Victoria passes Voluntary Assisted Dying Bill

Amanda Lyons

29/11/2017 1:39:49 PM

Victoria has become the first state in Australia to legalise assisted dying for terminally ill patients, following today’s passing of its Voluntary Assisted Dying Bill.

The road to voluntary assisted dying in Victoria included more than 100 hours of parliamentary debate.
The road to voluntary assisted dying in Victoria included more than 100 hours of parliamentary debate.

The controversial bill, which is scheduled take effect from mid-2019, passed with several amendments, including:

  • A person must have lived in Victoria for at least 12 months before being able to make a request
  • A person with a mental illness must be referred to a psychiatrist for an assessment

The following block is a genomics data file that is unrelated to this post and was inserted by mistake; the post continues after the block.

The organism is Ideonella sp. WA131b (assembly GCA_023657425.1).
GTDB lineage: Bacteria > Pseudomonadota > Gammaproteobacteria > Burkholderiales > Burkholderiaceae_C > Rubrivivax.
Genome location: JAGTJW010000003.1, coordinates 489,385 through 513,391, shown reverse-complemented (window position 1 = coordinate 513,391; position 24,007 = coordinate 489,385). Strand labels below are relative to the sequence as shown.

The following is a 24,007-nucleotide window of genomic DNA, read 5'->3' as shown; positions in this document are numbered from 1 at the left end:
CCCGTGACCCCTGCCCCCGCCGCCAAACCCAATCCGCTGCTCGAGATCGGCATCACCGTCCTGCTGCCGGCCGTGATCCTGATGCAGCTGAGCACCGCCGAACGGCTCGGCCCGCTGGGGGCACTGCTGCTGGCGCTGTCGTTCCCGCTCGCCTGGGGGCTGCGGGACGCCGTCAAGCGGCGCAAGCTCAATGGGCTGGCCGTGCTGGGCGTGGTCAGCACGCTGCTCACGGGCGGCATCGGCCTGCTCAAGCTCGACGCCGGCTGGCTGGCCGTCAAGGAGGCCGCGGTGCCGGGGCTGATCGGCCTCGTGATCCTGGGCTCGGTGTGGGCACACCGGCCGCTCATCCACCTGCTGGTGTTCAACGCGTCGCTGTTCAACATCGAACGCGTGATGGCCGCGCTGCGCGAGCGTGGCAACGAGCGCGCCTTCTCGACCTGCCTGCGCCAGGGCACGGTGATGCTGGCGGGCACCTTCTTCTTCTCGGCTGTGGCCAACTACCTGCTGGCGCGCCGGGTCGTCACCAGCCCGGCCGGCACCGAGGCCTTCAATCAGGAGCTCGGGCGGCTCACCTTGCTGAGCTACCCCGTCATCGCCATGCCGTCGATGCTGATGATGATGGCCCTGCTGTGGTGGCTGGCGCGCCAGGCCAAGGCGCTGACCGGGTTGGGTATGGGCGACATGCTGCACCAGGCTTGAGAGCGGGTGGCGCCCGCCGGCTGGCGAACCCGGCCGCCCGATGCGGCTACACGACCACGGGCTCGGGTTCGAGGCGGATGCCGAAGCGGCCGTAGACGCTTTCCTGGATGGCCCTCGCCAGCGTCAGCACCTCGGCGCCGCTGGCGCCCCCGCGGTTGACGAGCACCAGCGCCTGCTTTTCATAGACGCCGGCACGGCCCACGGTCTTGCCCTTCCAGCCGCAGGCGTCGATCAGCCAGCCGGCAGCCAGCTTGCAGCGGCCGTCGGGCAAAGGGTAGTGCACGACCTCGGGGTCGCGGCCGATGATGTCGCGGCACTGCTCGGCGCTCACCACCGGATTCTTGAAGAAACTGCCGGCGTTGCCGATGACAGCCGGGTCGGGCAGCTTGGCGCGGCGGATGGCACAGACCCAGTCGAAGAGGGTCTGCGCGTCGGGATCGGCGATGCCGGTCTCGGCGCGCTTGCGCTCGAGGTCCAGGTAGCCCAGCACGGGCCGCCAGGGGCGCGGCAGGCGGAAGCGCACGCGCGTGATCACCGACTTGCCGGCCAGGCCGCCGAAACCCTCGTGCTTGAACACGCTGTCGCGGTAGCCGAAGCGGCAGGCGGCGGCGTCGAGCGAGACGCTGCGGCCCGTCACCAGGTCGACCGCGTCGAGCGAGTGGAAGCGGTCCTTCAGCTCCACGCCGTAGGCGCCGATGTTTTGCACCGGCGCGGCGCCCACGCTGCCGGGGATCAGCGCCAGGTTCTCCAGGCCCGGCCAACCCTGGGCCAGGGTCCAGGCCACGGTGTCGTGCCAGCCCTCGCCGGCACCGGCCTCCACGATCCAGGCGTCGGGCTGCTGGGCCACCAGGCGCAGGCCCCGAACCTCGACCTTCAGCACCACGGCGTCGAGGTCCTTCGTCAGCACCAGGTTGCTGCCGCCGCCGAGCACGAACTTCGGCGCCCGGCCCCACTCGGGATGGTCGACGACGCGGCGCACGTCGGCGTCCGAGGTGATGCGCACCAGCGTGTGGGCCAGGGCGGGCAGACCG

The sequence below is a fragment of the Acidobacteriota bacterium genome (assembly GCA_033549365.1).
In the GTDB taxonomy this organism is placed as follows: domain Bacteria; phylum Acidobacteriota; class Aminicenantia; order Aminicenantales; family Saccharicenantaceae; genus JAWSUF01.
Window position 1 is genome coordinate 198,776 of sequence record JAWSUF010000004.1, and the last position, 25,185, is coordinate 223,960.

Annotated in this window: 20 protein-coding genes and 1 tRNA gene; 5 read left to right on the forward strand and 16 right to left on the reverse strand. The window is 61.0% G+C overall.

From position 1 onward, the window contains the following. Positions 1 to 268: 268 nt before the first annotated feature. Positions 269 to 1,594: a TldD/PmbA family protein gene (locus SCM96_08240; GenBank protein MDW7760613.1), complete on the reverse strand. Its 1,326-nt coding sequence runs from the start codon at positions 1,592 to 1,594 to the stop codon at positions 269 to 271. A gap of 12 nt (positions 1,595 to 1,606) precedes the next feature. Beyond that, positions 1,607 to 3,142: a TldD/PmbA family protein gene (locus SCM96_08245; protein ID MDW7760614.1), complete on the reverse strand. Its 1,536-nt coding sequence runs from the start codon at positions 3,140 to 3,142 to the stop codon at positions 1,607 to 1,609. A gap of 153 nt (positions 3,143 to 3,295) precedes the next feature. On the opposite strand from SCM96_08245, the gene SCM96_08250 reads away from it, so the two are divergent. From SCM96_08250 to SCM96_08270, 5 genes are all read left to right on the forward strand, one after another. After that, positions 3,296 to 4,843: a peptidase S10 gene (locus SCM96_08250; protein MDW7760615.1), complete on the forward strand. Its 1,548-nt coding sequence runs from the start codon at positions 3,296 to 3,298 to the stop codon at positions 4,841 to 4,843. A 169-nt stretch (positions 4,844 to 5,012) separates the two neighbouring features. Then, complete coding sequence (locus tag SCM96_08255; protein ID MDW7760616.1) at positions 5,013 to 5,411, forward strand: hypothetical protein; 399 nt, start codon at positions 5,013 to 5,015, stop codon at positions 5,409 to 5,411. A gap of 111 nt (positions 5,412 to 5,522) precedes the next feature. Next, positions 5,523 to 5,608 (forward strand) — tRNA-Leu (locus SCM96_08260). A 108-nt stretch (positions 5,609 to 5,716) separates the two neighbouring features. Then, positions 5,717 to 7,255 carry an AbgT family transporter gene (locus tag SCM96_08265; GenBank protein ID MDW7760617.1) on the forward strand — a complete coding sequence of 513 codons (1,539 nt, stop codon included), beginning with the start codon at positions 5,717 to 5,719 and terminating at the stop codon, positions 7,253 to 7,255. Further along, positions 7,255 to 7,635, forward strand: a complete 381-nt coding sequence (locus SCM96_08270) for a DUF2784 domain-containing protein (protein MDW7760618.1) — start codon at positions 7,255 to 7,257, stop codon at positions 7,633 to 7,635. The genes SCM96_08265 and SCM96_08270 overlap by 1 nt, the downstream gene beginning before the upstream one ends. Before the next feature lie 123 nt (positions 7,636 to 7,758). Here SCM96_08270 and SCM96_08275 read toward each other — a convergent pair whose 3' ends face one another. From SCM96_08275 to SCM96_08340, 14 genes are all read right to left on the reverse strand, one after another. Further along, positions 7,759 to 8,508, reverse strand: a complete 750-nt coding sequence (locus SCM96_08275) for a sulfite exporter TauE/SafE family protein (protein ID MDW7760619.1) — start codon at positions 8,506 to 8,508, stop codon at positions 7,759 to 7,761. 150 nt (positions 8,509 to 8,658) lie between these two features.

• The assessing doctor must encourage the person to inform their regular doctor of their intention to access voluntary assisted dying, if the assessing doctor is not the person's regular doctor
  • The contact person is required to return any unused voluntary assisted dying substance within 15 days (not 30)
  • The review board has a role to follow-up with the contact person to advise on the safe return of any unused medication
  • The coroner will be informed of voluntary assisted dying deaths
  • Death certificates for people who have chosen voluntary assisted dying will record the manner of death as voluntary assisted dying
In addition, there will be exemptions for patients with conditions such as motor neurone disease and multiple sclerosis, who can still fall within the 12-month life expectancy.
Today’s decision is the culmination of a process that saw more than 100 hours of debate in the upper and lower houses of the Victorian Parliament, including two overnight sittings.
Although the debate over the Victorian bill has been controversial, it has stimulated similar discussion in states and territories across the country, with a similar bill recently rejected in New South Wales and recent a push to allow the territories to implement their own legislation.
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